The Polish market of printing materials has recently been electrified by the news that HP is claiming its patent rights in court. The upshot: two distributors of alternative printing materials had to remove the disputable products from their offers. Experts reassure that it does not mean that the users will lose access to the cost-efficient alternative.

Although such lawsuits are quite common in the world, in Poland it has been for the first time that an OEM producer claims its patent rights in court. Trade expert agree: it is a right move, which will civilize our market of substitutes. ‘It is the first, but undoubtedly not the last, such situation. We all agree that it is in the best interest of the trade to educate the market in compatibility of products and legal requirements,’ comments Piotr Drzewiecki, Marketing Manager at Black Point SA, a company producing printing materials. ‘Our users must know that on this market only the largest companies, which offer safe products in terms of patents, i.e. reproduced ones, are bound to survive. These products are manufactured in accordance with law and they guarantee actual savings while maintaining high quality of print,’ he adds.

Modern definition of a quality alternative

As is highlighted by experts, one should not think equally of all available substitute products. What is more, the criteria for comparing alternative products have changed. Price and efficiency used to be key values. Today, it is also the guarantee of use, and meeting quality standards (including ISO) as well as the provisions of international law and rights of manufacturers of printers. On the market, there are available materials which take all those criteria into consideration. They offer the user actual savings and safety of use in its broad meaning, not only in reference to the reliability of these products but also in terms of patent laws. ‘Safe alternative consumables are such products which are made in a re-manufacturing process, i.e. using selected sub-assemblies from recycling,’ explains Piotr Drzewiecki. ‘It is legal, patent-safe and what’s more it is eco-friendly,’ he adds. Re-production allows reducing the amount of waste in landfills. Thanks to that, selected elements of empty printer cartridges are used, such as casings, and others are utilized. It is a different case for materials which are by specialists called “100% new”, i.e. materials which are produced completely from scratch, usually in factories in the Far East, more often than not violating patent rights of equipment producers. And it was such products (ink cartridges, to be precise) that the recent lawsuit has concerned.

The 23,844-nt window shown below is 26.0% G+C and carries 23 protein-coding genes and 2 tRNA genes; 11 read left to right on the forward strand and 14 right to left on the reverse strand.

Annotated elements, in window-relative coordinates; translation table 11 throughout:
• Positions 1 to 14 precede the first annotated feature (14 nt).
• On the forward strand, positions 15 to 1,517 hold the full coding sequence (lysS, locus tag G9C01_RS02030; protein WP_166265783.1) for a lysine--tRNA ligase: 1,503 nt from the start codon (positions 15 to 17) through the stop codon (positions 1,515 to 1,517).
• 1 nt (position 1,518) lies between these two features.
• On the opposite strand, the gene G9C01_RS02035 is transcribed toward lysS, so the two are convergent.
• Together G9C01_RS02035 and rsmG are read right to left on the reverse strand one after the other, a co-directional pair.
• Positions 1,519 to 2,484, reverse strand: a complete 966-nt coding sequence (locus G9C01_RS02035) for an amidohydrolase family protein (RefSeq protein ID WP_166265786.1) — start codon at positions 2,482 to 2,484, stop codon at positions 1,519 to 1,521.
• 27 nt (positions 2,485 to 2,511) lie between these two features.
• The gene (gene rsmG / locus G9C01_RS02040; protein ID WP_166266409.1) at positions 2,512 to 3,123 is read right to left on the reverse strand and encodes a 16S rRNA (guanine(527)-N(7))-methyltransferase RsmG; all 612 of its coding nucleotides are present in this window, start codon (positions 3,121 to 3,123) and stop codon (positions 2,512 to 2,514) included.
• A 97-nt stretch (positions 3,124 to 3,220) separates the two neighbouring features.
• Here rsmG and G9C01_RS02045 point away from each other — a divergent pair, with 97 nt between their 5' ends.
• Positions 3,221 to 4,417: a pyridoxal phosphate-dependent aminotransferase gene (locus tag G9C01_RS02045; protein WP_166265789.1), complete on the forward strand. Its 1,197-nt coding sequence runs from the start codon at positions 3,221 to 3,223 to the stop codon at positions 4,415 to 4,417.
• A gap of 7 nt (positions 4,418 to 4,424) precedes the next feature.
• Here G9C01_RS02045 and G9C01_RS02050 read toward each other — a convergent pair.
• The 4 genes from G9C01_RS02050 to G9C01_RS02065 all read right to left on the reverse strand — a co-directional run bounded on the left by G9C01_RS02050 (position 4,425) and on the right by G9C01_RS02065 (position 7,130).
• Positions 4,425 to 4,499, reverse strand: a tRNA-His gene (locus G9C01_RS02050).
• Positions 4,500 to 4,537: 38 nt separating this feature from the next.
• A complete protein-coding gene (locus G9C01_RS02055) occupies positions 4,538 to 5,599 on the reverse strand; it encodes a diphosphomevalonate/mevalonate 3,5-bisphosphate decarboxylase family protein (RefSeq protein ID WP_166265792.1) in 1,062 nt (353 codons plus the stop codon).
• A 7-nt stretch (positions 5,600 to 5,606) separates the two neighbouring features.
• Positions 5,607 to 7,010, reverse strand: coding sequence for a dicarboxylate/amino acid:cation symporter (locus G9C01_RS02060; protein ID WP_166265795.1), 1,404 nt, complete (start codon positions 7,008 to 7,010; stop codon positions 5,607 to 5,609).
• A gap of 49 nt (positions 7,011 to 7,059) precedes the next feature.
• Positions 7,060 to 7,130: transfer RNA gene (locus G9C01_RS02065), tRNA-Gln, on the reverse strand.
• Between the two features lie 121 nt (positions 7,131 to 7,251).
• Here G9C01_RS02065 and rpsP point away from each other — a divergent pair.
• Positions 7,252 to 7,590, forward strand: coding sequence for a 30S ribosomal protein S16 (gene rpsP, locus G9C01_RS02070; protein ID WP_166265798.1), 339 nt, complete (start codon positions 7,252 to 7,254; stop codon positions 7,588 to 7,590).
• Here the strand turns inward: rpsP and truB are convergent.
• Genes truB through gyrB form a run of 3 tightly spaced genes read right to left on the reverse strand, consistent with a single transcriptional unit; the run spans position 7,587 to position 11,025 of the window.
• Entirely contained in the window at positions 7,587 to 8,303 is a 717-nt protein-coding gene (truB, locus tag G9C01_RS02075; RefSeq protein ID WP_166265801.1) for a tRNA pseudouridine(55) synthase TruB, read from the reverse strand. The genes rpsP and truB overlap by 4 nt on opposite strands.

How to look for a safe alternative?

It is worth trusting proven and well-known brands, as legal safety is ensured by a patented production technology. ‘For the last 25 years, we have been perfecting our manufacture technology. ‘We are a Polish company with traditions, and we on our own design, produce and, supported by our own R&D laboratory, even test our products,’ says Dariusz Troszczyński, product engineer at Black Point SA. The company is a good example of a domestic enterprise with traditions, which offers employment to local communities. Its production facility is located outside Wrocław and employs approx. 100 people. The company sells its product in the country and abroad. For years, it has supported pro-ecological campaigns promoting reasonable management of empty printer cartridges. As part of one of such campaigns, together with Stowarzyszenie Gaja (Gaia Association), one of Poland’s largest and oldest environmental organizations, co-funds planting trees in Polish forests.

How not to get inked in?

Experts confirm that the users’ awareness in terms of the most vital parameters of alternative printing materials still needs to be raised. It is worth to closely follow information on the packaging of consumable materials and not to yield to a diktat of price. The cheapest does not always mean the best. ‘We encourage doing conscious shopping,’ says Piotr Drzewiecki. ‘Suspicions should be raised by products of significantly lowered price, which do not specify where the product comes from or where it was produced,’ he adds. In such a case, it is almost certain that we are dealing with a product that was made in China and which may infringe patent rights. Important is all information on applied ISO standards, contact data, including guarantee and service information. ‘This ensures safety.’ We should remember that products that come from shady sources may be defective and may expose us to risk of additional costs. By making reasonable choices, we will avoid trouble with a branded alternative and we will still be able to reduce the costs of printing,’ he adds.